[Mono-dev] Portable phone apps
jonpryor at vt.edu
Wed Feb 24 16:15:55 EST 2010
On Tue, 2010-02-23 at 22:45 +0000, James Mansion wrote:
> Jonathan Pryor wrote:
> > It will instead be "write the core once, write the UI once for each
> > target platform," as (currently) the UI layers are platform specific
> > (Silverlight for Windows Phone 7 Series, MonoTouch for iPhone, and
> > MonoDroid for Android ).
> Is it not the case that Mono could provide a silverlight and XNA
> implementation on those platforms though?
Yes. That doesn't mean that they should be used.
XNA is for games, so I won't discuss it further. :-)
The problem with Silverlight, while a nice API and visually pleasing, is
that it isn't the system UI, nor can it be.
The result is something akin to writing a UI in Flash: it works
everywhere, BUT it looks the SAME everywhere, with it's own style for
e.g. buttons, lists, text entry, etc. which will NOT match the rest of
This is often considered acceptable because it's either for games (where
custom UIs are the norm) or some other task-specific program where
having a custom UI isn't particularly problematic.
This doesn't mean that it's good for users, especially inexperienced
users who don't want to think much (which should be most users -- I
certainly don't want to think too much when using an app). For user
simplicity, you WANT a UI which looks like all the other apps, behaves
like all the other apps, uses the same UI conventions and idioms. Every
place where the UI differs is a place that will potentially trip up a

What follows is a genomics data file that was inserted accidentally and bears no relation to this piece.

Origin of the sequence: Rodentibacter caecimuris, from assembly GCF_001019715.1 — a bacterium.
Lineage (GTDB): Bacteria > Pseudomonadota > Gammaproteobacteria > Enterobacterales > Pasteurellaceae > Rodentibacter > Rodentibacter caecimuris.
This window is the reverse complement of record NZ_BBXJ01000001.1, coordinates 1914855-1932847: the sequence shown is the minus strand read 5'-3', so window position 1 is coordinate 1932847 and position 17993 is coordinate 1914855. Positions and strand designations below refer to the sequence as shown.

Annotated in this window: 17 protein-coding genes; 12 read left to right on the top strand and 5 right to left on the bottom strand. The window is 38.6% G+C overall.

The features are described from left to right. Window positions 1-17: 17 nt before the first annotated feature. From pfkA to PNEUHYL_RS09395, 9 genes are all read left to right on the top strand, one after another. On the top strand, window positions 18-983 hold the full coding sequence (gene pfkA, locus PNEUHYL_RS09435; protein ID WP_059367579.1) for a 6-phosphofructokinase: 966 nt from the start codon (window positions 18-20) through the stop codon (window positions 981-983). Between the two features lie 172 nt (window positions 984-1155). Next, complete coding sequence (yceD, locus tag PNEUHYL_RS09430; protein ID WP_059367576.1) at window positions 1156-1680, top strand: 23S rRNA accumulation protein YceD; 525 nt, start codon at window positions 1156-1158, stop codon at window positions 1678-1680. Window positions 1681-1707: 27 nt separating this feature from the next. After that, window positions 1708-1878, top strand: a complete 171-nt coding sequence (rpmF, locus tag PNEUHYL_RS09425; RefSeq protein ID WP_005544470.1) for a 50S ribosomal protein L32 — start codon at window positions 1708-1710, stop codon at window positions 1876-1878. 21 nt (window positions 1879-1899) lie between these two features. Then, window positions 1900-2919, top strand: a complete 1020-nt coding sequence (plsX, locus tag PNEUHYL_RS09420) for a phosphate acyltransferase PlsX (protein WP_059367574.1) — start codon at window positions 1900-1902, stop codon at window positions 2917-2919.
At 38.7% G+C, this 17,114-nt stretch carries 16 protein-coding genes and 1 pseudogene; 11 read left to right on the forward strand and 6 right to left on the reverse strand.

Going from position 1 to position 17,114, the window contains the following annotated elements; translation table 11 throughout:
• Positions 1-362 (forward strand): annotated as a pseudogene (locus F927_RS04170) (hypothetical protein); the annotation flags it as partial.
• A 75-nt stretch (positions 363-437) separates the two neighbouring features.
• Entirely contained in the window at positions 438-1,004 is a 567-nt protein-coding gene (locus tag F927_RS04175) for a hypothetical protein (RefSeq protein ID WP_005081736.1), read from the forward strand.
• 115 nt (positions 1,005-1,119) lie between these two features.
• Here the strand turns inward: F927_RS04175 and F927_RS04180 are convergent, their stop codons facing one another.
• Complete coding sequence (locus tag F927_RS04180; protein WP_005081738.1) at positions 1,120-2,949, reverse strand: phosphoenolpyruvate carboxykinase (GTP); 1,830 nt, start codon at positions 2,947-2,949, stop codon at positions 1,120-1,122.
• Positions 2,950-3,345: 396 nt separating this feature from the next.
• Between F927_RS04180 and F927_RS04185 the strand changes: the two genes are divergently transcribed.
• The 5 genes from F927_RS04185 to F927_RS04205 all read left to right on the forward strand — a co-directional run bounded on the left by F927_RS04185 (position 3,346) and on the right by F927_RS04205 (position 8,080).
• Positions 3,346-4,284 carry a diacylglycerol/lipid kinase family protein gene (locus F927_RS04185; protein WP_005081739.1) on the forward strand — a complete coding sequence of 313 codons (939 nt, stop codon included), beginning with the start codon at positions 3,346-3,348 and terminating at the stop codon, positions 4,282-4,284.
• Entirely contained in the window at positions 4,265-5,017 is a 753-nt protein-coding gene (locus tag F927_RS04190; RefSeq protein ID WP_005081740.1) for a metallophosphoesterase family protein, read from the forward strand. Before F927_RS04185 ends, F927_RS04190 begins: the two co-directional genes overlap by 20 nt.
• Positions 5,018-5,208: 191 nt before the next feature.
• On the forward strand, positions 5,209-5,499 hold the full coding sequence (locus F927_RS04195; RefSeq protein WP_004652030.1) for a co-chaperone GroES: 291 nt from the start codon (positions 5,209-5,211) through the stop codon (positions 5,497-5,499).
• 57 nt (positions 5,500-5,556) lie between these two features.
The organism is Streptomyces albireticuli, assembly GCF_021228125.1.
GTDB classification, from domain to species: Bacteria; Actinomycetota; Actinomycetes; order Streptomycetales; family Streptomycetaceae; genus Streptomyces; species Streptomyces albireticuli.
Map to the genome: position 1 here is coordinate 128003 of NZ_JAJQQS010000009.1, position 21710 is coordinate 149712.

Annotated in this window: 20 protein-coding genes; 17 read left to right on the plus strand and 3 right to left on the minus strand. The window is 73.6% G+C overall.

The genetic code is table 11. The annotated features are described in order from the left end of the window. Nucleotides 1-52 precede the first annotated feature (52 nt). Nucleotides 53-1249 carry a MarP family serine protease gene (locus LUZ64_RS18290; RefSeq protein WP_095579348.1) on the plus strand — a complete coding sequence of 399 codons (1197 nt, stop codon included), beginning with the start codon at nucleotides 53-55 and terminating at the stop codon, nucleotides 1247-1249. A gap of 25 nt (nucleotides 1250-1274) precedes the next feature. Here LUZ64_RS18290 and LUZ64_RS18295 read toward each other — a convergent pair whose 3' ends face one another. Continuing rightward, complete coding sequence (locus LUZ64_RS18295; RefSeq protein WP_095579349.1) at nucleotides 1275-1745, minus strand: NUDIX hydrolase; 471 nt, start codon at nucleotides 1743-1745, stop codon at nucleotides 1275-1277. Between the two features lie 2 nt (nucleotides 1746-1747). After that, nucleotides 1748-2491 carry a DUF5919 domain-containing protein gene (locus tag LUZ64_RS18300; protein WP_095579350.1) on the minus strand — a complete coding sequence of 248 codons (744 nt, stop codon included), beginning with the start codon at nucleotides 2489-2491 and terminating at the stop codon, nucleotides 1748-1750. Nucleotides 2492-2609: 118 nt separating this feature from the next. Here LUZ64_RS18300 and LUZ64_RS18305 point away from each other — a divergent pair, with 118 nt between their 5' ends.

For example, "navigation-based" iPhone apps usually have a button bar
across the top to allow navigating to the previous page. Suppose, for
the sake of argument, that a particular app wanted the user to tap the
screen with two fingers to go to the previous page instead of using the
This may be "good" (it leaves more space on the screen for
non-navigation UI elements), but it's not easily discoverable, most
people don't know about the "two-finger tap" (it's not a common
interaction mechanism), and thus works counter to having a user-friendly
Similarly, Android convention is to use the hardware back button instead
of having an app-specific UI button. I doubt that Android users would
be pleased to see a UI back button -- it's counter to their conventions.
Consistency is #1.
All of which is to say that a Silverlight UI on iPhone, while
technically possible, is NOT always going to be appropriate, and NEVER
WILL BE always appropriate for an iPhone UI. It WILL look foreign, it
WILL behave foreign, and it WILL confuse some set of users.
(The same argument holds for every other platform -- users always expect
apps to follow the platform's UI conventions, and any app that violates
those conventions is subject to user complaint or non-use.)
Which is why I've argued for years that the best UI for users is a
platform-specific UI, for all target platforms, NOT a "one size fits
all" UI (which is certainly easier for the developer to write).
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